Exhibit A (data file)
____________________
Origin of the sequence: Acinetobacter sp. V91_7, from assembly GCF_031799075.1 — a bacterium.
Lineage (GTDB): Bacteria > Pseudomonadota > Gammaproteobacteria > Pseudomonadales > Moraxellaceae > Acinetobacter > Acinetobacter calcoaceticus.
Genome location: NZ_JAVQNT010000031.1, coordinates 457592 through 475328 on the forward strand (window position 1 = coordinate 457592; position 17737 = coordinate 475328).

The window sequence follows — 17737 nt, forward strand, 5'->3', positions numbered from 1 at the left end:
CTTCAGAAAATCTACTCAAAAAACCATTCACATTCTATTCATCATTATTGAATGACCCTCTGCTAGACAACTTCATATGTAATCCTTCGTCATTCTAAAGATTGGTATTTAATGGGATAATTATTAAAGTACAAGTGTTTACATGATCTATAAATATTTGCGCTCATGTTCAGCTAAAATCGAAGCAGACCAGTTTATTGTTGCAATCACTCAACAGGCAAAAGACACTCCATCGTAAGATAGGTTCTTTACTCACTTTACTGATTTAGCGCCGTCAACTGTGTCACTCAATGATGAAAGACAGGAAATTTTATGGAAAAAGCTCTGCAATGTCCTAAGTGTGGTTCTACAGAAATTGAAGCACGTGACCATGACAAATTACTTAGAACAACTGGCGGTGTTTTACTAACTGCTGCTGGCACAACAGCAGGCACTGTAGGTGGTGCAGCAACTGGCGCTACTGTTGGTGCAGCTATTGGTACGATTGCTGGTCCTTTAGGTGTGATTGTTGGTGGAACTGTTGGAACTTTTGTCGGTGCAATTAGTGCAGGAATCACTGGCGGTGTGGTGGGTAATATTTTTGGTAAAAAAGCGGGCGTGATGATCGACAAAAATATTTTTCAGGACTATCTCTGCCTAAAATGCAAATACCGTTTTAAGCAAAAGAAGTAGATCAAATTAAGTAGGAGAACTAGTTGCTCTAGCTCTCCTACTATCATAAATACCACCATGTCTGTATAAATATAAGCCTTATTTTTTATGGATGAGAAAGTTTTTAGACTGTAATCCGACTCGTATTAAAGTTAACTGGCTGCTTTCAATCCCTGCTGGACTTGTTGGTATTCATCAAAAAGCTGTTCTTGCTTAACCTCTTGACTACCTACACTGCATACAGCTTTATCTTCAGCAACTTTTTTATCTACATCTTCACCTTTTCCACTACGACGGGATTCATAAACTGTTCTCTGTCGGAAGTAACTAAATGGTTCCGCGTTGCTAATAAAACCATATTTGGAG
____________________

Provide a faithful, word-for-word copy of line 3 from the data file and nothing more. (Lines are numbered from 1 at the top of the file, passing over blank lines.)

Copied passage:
Genome location: NZ_JAVQNT010000031.1, coordinates 457592 through 475328 on the forward strand (window position 1 = coordinate 457592; position 17737 = coordinate 475328).